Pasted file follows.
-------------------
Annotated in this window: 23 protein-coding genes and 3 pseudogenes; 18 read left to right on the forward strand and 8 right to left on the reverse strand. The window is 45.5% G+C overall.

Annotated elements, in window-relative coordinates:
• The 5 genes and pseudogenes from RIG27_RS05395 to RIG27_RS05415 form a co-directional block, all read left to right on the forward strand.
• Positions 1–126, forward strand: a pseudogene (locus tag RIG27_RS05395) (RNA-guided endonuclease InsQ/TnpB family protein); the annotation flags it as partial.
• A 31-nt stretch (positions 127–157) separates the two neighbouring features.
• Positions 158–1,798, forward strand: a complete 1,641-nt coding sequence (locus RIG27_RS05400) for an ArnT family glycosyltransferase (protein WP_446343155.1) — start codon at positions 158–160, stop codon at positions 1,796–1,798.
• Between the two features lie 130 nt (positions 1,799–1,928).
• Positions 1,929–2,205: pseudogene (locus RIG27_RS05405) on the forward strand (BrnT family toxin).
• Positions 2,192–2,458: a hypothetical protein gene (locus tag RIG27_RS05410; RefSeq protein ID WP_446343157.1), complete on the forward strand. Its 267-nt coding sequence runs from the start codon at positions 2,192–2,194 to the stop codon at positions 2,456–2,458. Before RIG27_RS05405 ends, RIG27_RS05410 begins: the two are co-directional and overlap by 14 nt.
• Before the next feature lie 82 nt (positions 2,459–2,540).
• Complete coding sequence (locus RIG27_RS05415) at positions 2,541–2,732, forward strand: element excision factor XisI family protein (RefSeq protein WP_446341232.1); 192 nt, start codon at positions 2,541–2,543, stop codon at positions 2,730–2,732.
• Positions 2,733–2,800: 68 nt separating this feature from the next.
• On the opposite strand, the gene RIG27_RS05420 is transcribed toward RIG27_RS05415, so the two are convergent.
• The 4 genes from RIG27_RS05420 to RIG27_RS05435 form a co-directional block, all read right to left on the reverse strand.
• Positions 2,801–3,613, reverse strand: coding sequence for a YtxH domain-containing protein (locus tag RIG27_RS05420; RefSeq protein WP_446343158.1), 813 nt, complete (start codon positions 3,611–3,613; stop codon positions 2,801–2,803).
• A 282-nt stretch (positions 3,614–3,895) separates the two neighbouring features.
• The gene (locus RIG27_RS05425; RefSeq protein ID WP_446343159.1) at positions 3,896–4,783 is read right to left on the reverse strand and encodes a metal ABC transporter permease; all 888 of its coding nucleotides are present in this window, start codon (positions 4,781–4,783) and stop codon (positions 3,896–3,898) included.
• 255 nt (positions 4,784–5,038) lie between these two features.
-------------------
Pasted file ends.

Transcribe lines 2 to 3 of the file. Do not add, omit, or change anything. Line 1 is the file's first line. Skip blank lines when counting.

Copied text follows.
Annotated elements, in window-relative coordinates:
• The 5 genes and pseudogenes from RIG27_RS05395 to RIG27_RS05415 form a co-directional block, all read left to right on the forward strand.